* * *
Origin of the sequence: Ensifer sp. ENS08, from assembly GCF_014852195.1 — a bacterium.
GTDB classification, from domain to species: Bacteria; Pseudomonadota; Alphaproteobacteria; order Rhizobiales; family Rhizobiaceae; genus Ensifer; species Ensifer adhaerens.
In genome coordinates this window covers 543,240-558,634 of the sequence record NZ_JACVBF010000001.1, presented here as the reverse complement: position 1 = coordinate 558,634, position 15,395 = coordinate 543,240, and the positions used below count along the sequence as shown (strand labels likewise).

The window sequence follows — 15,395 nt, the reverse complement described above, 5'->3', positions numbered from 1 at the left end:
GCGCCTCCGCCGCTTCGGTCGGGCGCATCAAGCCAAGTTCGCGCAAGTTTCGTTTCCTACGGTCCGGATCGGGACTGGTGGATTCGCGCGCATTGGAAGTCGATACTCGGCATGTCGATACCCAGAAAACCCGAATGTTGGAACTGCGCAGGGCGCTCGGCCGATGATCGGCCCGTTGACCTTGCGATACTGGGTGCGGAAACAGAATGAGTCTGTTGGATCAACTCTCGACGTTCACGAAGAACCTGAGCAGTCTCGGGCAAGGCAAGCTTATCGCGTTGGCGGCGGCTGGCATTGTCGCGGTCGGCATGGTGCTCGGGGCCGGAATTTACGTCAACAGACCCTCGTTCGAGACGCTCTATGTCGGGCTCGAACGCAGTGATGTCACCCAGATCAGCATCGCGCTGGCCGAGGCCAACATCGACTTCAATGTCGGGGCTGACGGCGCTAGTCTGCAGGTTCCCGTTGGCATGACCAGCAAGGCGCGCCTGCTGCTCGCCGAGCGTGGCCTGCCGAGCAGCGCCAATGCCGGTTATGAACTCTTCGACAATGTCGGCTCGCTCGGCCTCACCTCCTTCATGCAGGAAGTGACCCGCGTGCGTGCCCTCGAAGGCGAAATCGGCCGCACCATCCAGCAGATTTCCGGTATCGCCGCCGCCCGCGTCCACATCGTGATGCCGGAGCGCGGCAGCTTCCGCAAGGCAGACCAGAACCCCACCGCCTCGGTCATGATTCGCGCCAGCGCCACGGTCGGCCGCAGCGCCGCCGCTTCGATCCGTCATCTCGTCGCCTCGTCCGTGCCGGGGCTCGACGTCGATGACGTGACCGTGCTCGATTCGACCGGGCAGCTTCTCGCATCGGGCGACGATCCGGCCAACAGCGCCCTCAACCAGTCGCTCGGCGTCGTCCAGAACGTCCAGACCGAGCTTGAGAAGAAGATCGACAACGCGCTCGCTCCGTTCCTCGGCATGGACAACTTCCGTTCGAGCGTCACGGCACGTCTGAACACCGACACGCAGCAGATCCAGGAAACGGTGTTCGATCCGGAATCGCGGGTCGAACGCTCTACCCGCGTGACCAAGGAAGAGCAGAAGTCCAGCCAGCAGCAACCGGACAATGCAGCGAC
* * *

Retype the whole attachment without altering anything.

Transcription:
Origin of the sequence: Ensifer sp. ENS08, from assembly GCF_014852195.1 — a bacterium.
GTDB classification, from domain to species: Bacteria; Pseudomonadota; Alphaproteobacteria; order Rhizobiales; family Rhizobiaceae; genus Ensifer; species Ensifer adhaerens.
In genome coordinates this window covers 543,240-558,634 of the sequence record NZ_JACVBF010000001.1, presented here as the reverse complement: position 1 = coordinate 558,634, position 15,395 = coordinate 543,240, and the positions used below count along the sequence as shown (strand labels likewise).

The window sequence follows — 15,395 nt, the reverse complement described above, 5'->3', positions numbered from 1 at the left end:
GCGCCTCCGCCGCTTCGGTCGGGCGCATCAAGCCAAGTTCGCGCAAGTTTCGTTTCCTACGGTCCGGATCGGGACTGGTGGATTCGCGCGCATTGGAAGTCGATACTCGGCATGTCGATACCCAGAAAACCCGAATGTTGGAACTGCGCAGGGCGCTCGGCCGATGATCGGCCCGTTGACCTTGCGATACTGGGTGCGGAAACAGAATGAGTCTGTTGGATCAACTCTCGACGTTCACGAAGAACCTGAGCAGTCTCGGGCAAGGCAAGCTTATCGCGTTGGCGGCGGCTGGCATTGTCGCGGTCGGCATGGTGCTCGGGGCCGGAATTTACGTCAACAGACCCTCGTTCGAGACGCTCTATGTCGGGCTCGAACGCAGTGATGTCACCCAGATCAGCATCGCGCTGGCCGAGGCCAACATCGACTTCAATGTCGGGGCTGACGGCGCTAGTCTGCAGGTTCCCGTTGGCATGACCAGCAAGGCGCGCCTGCTGCTCGCCGAGCGTGGCCTGCCGAGCAGCGCCAATGCCGGTTATGAACTCTTCGACAATGTCGGCTCGCTCGGCCTCACCTCCTTCATGCAGGAAGTGACCCGCGTGCGTGCCCTCGAAGGCGAAATCGGCCGCACCATCCAGCAGATTTCCGGTATCGCCGCCGCCCGCGTCCACATCGTGATGCCGGAGCGCGGCAGCTTCCGCAAGGCAGACCAGAACCCCACCGCCTCGGTCATGATTCGCGCCAGCGCCACGGTCGGCCGCAGCGCCGCCGCTTCGATCCGTCATCTCGTCGCCTCGTCCGTGCCGGGGCTCGACGTCGATGACGTGACCGTGCTCGATTCGACCGGGCAGCTTCTCGCATCGGGCGACGATCCGGCCAACAGCGCCCTCAACCAGTCGCTCGGCGTCGTCCAGAACGTCCAGACCGAGCTTGAGAAGAAGATCGACAACGCGCTCGCTCCGTTCCTCGGCATGGACAACTTCCGTTCGAGCGTCACGGCACGTCTGAACACCGACACGCAGCAGATCCAGGAAACGGTGTTCGATCCGGAATCGCGGGTCGAACGCTCTACCCGCGTGACCAAGGAAGAGCAGAAGTCCAGCCAGCAGCAACCGGACAATGCAGCGAC